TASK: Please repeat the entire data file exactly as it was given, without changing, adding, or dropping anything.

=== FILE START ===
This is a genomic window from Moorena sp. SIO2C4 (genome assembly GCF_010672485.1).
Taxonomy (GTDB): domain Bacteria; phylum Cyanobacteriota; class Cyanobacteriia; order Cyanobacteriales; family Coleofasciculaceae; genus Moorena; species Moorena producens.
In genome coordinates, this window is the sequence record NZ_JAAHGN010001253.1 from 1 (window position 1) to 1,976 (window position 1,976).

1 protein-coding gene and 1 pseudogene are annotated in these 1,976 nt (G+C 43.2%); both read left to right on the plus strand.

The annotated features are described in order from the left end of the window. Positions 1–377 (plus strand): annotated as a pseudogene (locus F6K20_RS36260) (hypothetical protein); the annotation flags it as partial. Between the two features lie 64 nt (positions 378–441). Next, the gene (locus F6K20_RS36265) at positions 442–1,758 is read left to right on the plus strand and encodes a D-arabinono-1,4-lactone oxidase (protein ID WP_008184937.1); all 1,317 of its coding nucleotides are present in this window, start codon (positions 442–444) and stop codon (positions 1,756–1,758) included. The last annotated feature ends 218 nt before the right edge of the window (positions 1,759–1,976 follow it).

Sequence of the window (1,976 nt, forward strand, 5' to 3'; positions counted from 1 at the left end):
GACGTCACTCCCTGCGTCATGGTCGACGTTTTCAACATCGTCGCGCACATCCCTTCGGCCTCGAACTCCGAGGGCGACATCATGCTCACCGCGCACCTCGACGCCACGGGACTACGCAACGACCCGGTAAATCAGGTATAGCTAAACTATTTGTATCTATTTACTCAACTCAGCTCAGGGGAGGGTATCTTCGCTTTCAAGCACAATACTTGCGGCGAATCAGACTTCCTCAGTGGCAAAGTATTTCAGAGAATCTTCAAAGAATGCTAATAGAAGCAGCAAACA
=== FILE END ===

This is a genomic window from Moorena sp. SIO2C4 (genome assembly GCF_010672485.1).
Taxonomy (GTDB): domain Bacteria; phylum Cyanobacteriota; class Cyanobacteriia; order Cyanobacteriales; family Coleofasciculaceae; genus Moorena; species Moorena producens.
In genome coordinates, this window is the sequence record NZ_JAAHGN010001253.1 from 1 (window position 1) to 1,976 (window position 1,976).

1 protein-coding gene and 1 pseudogene are annotated in these 1,976 nt (G+C 43.2%); both read left to right on the plus strand.

The annotated features are described in order from the left end of the window. Positions 1–377 (plus strand): annotated as a pseudogene (locus F6K20_RS36260) (hypothetical protein); the annotation flags it as partial. Between the two features lie 64 nt (positions 378–441). Next, the gene (locus F6K20_RS36265) at positions 442–1,758 is read left to right on the plus strand and encodes a D-arabinono-1,4-lactone oxidase (protein ID WP_008184937.1); all 1,317 of its coding nucleotides are present in this window, start codon (positions 442–444) and stop codon (positions 1,756–1,758) included. The last annotated feature ends 218 nt before the right edge of the window (positions 1,759–1,976 follow it).

Sequence of the window (1,976 nt, forward strand, 5' to 3'; positions counted from 1 at the left end):
GACGTCACTCCCTGCGTCATGGTCGACGTTTTCAACATCGTCGCGCACATCCCTTCGGCCTCGAACTCCGAGGGCGACATCATGCTCACCGCGCACCTCGACGCCACGGGACTACGCAACGACCCGGTAAATCAGGTATAGCTAAACTATTTGTATCTATTTACTCAACTCAGCTCAGGGGAGGGTATCTTCGCTTTCAAGCACAATACTTGCGGCGAATCAGACTTCCTCAGTGGCAAAGTATTTCAGAGAATCTTCAAAGAATGCTAATAGAAGCAGCAAACA